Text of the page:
Speed round: Both candidates said they’d dismantle Chicago’s livesaving speed cam program
At last night’s Chicago mayoral candidate debate, both Paul Vallas and Brandon Johnson promised to get rid of Chicago’s speed cameras, which research has shown have prevented hundreds of injury and fatality crashes. If this is done without implementing equally effective street redesigns at these locations, more Chicagoans will be seriously injured and die in crashes. Doing so would be incredibly irresponsible at a time when Chicago and cities nationwide are seeing a spike in traffic fatalities.
During the lightning round of questions at the end of the forum, the Business Leadership Council, Chicago Urban League, NABJ Chicago and WVON 1690 and VON-TV, the mayoral hopefuls were asked about their positions on automated enforcement. A recent University of Illinois at Chicago study found that our city’s speed camera program prevented more than 200 injury and fatality crashes between 2015 and 2017.
The study also found that a disproportionate number of cars whose drivers committed camera-recorded violations are registered in predominantly Black or Latino areas. However, the city responded to that finding by rolling out the Clear Path pilot, which allows low-income motorists to pay only half the fine and offers a debt-forgiveness program, significantly addressing that issue.
“I’m for phasing [speed cameras] out if the Constitution allows us to,” Johnson said. “And if we can’t, wherever a speed ticket has been accumulated, or acquired, that ZIP code should get the revenue,” In response to a Sun-Times and WBEZ questionnaire, Johnson called the cams a “cash grab” and proposed replacing them with reduced speed limits, traffic calming infrastructure such as speed humps, and other street redesigns such as “road diet” lane reductions to force drivers to hit the brakes.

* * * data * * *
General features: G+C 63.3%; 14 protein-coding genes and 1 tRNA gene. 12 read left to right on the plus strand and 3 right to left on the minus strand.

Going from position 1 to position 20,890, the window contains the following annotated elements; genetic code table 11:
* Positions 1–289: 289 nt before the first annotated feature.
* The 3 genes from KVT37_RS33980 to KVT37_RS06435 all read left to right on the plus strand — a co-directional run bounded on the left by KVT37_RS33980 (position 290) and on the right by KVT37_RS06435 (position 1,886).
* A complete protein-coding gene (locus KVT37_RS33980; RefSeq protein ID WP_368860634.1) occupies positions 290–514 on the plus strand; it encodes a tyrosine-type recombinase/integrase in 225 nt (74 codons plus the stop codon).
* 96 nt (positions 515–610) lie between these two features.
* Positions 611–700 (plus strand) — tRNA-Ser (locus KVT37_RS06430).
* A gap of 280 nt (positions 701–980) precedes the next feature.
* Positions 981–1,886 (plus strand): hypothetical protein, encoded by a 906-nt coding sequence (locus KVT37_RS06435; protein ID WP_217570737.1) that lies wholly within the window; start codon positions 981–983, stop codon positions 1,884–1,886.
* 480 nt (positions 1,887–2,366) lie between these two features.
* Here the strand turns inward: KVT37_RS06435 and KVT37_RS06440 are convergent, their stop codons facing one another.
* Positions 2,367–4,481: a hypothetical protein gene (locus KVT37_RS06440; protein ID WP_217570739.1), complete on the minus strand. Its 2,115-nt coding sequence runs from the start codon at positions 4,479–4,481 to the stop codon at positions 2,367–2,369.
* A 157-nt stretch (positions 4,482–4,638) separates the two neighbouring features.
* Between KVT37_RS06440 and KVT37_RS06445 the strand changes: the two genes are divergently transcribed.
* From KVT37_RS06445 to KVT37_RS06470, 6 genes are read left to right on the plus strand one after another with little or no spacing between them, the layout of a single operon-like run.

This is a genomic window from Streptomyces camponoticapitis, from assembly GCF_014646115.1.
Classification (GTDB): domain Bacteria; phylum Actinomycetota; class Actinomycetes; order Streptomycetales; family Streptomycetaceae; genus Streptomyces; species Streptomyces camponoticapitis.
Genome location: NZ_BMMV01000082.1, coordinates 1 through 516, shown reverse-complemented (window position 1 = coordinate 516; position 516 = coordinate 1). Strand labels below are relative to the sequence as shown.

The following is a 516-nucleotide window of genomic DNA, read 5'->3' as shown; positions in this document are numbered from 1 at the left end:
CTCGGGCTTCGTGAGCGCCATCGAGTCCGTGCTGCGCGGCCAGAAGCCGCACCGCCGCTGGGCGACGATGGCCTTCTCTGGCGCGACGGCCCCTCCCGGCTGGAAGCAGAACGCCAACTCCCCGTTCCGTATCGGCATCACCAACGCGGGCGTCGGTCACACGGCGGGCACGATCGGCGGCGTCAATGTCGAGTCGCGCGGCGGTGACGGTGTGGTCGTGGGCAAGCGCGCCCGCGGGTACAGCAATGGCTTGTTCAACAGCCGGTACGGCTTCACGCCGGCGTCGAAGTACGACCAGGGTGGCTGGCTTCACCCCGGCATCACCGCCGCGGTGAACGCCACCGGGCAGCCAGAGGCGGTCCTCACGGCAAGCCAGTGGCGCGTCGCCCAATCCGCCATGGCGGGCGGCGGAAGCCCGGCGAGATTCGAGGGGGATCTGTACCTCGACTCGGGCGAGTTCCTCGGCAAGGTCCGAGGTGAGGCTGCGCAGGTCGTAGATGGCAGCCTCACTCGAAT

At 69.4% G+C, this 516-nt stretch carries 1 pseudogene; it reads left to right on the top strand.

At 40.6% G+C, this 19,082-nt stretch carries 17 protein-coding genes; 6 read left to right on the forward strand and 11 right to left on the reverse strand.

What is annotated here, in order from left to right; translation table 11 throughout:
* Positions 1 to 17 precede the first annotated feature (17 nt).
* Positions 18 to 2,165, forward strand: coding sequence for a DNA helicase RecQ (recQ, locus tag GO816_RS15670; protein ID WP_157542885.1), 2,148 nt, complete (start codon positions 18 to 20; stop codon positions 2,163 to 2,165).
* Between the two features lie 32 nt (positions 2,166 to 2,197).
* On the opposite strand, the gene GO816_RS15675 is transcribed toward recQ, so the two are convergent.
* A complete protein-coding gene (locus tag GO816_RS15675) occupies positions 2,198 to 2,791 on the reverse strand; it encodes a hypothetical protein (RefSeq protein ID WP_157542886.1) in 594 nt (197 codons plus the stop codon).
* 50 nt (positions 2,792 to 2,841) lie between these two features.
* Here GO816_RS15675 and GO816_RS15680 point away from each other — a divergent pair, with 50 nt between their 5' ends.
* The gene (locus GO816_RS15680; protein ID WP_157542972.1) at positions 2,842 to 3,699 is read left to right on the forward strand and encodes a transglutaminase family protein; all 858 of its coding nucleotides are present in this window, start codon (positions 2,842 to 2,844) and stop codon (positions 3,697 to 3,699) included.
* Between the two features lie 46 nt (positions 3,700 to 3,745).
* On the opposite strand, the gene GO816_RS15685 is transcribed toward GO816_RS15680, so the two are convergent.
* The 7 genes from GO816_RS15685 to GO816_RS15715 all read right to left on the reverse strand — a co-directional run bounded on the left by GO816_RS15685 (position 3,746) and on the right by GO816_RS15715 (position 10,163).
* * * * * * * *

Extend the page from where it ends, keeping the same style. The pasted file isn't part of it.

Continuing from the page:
Earmarking ticket revenue from communities that are plagued by speeding to use for traffic safety initiatives in those neighborhoods is a good idea. So is replacing punitive enforcement measures with Complete Streets projects that keep people from speeding in the first place, but only if equally effective safe street makeovers are completed before the cameras are taken down.
Unfortunately, the “Make road diets, not speed traps” approach is much easier said than done. That’s because many of the same people who hate automated enforcement also oppose taking any space away from drivers.
Vallas said he thinks speed cameras do have a function near schools during school hours. But during a press conference after the debate he said, “I really think that these speed cameras, with some exceptions, should be phased out. And I also think that almost immediately, we should go back to the old speed cap threshold,” according to a report by Block Club’s Quinn Meyers.
Originally Chicago speed cameras only issued tickets to drivers going 10 mph or more over the speed limit, but the threshold was lowered to 6 mph in early 2021. Ticketing data indicates the change has been very effective in encouraging safer driving speeds. Chicago’s default speed limit is 30 mph, and federal studies show that a person struck at 36 mph will usually die.
‘These cameras and the fees and the fines that are levied are just punishing the working poor most, and it’s really causing a devastating impact on poor communities,” Vallas added at the presser. Again, Clear Path goes a long way to address economic and racial equity concerns about the program.
It’s disappointing that even politicians who claim to care about public safety and transportation equity have a blind spot when it comes to automated enforcement, which protects the most vulnerable Chicagoans, simply because traffic cameras are unpopular with drivers.